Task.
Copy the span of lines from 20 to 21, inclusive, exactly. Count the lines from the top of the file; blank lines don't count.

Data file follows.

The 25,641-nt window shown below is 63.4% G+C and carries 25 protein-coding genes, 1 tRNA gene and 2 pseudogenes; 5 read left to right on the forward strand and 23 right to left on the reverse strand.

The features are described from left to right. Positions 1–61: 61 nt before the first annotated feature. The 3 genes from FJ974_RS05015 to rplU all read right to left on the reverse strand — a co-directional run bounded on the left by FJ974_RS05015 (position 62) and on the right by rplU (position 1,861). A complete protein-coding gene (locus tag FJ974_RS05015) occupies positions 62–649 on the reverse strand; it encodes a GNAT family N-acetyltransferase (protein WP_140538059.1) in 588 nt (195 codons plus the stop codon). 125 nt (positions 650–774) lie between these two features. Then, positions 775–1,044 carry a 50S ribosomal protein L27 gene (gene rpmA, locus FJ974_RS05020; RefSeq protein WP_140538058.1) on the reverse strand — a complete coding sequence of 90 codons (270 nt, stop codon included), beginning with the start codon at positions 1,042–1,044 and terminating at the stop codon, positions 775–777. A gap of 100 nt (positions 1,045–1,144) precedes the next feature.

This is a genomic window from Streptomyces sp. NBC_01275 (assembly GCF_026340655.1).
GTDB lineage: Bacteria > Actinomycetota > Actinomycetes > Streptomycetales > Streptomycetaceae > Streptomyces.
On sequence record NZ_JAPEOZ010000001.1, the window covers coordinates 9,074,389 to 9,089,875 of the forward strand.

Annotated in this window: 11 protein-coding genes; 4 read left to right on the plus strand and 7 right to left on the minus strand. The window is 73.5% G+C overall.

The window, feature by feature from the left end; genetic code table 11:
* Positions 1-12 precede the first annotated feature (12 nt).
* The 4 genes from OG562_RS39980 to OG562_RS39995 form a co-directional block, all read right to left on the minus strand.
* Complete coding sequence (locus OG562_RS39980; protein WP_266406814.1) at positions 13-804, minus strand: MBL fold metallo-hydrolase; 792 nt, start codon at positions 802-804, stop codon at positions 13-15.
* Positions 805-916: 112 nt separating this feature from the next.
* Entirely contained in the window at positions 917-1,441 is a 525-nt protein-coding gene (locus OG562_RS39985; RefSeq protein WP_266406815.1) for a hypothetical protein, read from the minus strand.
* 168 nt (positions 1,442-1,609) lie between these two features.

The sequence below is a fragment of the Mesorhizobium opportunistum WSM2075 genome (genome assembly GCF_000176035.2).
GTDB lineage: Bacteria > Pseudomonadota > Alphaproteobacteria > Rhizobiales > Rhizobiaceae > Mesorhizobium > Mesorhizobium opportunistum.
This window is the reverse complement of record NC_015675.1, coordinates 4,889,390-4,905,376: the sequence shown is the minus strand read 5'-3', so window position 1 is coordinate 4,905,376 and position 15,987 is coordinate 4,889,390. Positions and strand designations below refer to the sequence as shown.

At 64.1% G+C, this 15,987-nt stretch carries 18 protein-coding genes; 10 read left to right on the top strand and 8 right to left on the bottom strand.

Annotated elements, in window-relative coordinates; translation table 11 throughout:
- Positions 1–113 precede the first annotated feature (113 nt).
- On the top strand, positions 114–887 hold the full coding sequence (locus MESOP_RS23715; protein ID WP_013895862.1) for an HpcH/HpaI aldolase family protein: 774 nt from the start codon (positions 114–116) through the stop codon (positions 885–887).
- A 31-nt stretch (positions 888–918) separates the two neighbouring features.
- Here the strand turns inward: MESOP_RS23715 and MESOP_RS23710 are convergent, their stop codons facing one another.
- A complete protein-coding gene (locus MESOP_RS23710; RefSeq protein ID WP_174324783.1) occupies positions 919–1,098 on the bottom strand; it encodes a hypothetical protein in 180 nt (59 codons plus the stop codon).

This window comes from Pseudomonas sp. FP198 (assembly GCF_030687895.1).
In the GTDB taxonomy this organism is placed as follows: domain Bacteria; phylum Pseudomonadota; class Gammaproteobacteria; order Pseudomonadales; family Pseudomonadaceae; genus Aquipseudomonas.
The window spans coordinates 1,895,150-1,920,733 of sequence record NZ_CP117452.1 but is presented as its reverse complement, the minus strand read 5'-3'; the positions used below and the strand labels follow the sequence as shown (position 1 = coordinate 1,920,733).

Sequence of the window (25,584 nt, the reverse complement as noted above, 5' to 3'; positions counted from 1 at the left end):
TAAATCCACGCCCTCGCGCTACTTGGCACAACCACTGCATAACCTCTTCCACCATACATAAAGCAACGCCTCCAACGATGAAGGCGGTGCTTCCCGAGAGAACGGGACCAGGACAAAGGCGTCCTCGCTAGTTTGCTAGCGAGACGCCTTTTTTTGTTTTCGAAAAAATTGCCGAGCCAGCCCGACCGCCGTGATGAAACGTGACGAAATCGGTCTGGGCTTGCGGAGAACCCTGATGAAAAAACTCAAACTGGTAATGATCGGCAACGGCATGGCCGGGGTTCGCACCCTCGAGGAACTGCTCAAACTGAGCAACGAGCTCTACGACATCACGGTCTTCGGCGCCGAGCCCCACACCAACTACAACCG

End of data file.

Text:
- On the top strand, positions 114–887 hold the full coding sequence (locus MESOP_RS23715; protein ID WP_013895862.1) for an HpcH/HpaI aldolase family protein: 774 nt from the start codon (positions 114–116) through the stop codon (positions 885–887).
- A 31-nt stretch (positions 888–918) separates the two neighbouring features.